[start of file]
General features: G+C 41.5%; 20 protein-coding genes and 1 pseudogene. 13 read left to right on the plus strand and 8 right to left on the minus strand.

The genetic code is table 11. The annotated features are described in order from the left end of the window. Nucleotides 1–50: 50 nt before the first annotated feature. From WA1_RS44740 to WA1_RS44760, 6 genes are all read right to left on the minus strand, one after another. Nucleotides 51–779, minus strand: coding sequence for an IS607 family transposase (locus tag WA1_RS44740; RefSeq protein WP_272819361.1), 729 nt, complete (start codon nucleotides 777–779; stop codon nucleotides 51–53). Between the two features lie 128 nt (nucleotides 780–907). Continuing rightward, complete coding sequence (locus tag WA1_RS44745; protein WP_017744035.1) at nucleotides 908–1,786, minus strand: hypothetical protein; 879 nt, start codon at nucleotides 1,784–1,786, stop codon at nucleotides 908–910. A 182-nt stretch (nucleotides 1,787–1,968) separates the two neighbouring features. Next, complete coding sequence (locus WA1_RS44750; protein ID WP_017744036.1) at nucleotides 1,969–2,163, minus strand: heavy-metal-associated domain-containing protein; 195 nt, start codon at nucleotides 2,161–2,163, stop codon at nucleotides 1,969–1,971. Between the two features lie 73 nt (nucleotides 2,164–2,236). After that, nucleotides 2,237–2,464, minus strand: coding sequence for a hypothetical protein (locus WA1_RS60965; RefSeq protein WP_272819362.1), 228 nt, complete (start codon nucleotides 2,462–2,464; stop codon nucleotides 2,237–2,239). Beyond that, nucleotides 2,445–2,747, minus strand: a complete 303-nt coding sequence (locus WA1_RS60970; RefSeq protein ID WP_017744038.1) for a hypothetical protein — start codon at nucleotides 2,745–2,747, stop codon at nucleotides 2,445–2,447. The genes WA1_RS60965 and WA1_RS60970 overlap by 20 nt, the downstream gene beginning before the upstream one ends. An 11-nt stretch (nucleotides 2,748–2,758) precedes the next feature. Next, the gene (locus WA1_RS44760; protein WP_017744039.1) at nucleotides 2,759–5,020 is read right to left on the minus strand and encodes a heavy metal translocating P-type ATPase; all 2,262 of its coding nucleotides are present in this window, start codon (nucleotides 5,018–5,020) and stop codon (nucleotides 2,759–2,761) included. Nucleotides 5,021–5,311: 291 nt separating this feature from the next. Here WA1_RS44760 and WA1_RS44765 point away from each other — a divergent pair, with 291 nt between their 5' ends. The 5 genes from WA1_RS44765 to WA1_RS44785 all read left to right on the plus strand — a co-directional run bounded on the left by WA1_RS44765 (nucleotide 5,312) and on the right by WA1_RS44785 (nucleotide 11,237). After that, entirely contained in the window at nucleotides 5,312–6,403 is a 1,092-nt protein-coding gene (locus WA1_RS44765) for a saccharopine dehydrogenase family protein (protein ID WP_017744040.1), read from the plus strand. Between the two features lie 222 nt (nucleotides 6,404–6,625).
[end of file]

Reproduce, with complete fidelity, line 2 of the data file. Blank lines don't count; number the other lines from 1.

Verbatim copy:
The genetic code is table 11. The annotated features are described in order from the left end of the window. Nucleotides 1–50: 50 nt before the first annotated feature. From WA1_RS44740 to WA1_RS44760, 6 genes are all read right to left on the minus strand, one after another. Nucleotides 51–779, minus strand: coding sequence for an IS607 family transposase (locus tag WA1_RS44740; RefSeq protein WP_272819361.1), 729 nt, complete (start codon nucleotides 777–779; stop codon nucleotides 51–53). Between the two features lie 128 nt (nucleotides 780–907). Continuing rightward, complete coding sequence (locus tag WA1_RS44745; protein WP_017744035.1) at nucleotides 908–1,786, minus strand: hypothetical protein; 879 nt, start codon at nucleotides 1,784–1,786, stop codon at nucleotides 908–910. A 182-nt stretch (nucleotides 1,787–1,968) separates the two neighbouring features. Next, complete coding sequence (locus WA1_RS44750; protein ID WP_017744036.1) at nucleotides 1,969–2,163, minus strand: heavy-metal-associated domain-containing protein; 195 nt, start codon at nucleotides 2,161–2,163, stop codon at nucleotides 1,969–1,971. Between the two features lie 73 nt (nucleotides 2,164–2,236). After that, nucleotides 2,237–2,464, minus strand: coding sequence for a hypothetical protein (locus WA1_RS60965; RefSeq protein WP_272819362.1), 228 nt, complete (start codon nucleotides 2,462–2,464; stop codon nucleotides 2,237–2,239). Beyond that, nucleotides 2,445–2,747, minus strand: a complete 303-nt coding sequence (locus WA1_RS60970; RefSeq protein ID WP_017744038.1) for a hypothetical protein — start codon at nucleotides 2,745–2,747, stop codon at nucleotides 2,445–2,447. The genes WA1_RS60965 and WA1_RS60970 overlap by 20 nt, the downstream gene beginning before the upstream one ends. An 11-nt stretch (nucleotides 2,748–2,758) precedes the next feature. Next, the gene (locus WA1_RS44760; protein WP_017744039.1) at nucleotides 2,759–5,020 is read right to left on the minus strand and encodes a heavy metal translocating P-type ATPase; all 2,262 of its coding nucleotides are present in this window, start codon (nucleotides 5,018–5,020) and stop codon (nucleotides 2,759–2,761) included. Nucleotides 5,021–5,311: 291 nt separating this feature from the next. Here WA1_RS44760 and WA1_RS44765 point away from each other — a divergent pair, with 291 nt between their 5' ends. The 5 genes from WA1_RS44765 to WA1_RS44785 all read left to right on the plus strand — a co-directional run bounded on the left by WA1_RS44765 (nucleotide 5,312) and on the right by WA1_RS44785 (nucleotide 11,237). After that, entirely contained in the window at nucleotides 5,312–6,403 is a 1,092-nt protein-coding gene (locus WA1_RS44765) for a saccharopine dehydrogenase family protein (protein ID WP_017744040.1), read from the plus strand. Between the two features lie 222 nt (nucleotides 6,404–6,625).